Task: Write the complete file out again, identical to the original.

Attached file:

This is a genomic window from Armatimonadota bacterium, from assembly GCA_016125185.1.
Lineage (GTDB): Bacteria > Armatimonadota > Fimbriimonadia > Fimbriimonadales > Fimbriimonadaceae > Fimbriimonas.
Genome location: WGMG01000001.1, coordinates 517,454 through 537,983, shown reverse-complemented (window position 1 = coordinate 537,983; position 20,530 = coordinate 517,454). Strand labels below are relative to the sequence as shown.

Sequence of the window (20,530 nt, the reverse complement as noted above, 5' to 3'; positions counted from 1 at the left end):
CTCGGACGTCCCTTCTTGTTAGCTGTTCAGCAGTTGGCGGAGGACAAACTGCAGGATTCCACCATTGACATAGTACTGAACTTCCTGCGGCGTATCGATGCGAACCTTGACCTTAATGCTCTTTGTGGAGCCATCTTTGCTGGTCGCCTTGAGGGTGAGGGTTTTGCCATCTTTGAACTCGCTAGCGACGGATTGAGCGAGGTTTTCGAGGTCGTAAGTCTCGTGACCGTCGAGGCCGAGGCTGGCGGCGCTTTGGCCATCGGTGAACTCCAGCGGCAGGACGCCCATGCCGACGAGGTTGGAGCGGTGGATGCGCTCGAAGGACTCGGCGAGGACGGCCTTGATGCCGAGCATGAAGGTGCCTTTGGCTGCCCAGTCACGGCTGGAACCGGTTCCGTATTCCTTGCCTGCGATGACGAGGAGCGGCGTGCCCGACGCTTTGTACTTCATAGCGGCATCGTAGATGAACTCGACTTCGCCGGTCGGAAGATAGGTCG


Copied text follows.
This is a genomic window from Armatimonadota bacterium, from assembly GCA_016125185.1.
Lineage (GTDB): Bacteria > Armatimonadota > Fimbriimonadia > Fimbriimonadales > Fimbriimonadaceae > Fimbriimonas.
Genome location: WGMG01000001.1, coordinates 517,454 through 537,983, shown reverse-complemented (window position 1 = coordinate 537,983; position 20,530 = coordinate 517,454). Strand labels below are relative to the sequence as shown.

Sequence of the window (20,530 nt, the reverse complement as noted above, 5' to 3'; positions counted from 1 at the left end):
CTCGGACGTCCCTTCTTGTTAGCTGTTCAGCAGTTGGCGGAGGACAAACTGCAGGATTCCACCATTGACATAGTACTGAACTTCCTGCGGCGTATCGATGCGAACCTTGACCTTAATGCTCTTTGTGGAGCCATCTTTGCTGGTCGCCTTGAGGGTGAGGGTTTTGCCATCTTTGAACTCGCTAGCGACGGATTGAGCGAGGTTTTCGAGGTCGTAAGTCTCGTGACCGTCGAGGCCGAGGCTGGCGGCGCTTTGGCCATCGGTGAACTCCAGCGGCAGGACGCCCATGCCGACGAGGTTGGAGCGGTGGATGCGCTCGAAGGACTCGGCGAGGACGGCCTTGATGCCGAGCATGAAGGTGCCTTTGGCTGCCCAGTCACGGCTGGAACCGGTTCCGTATTCCTTGCCTGCGATGACGAGGAGCGGCGTGCCCGACGCTTTGTACTTCATAGCGGCATCGTAGATGAACTCGACTTCGCCGGTCGGAAGATAGGTCG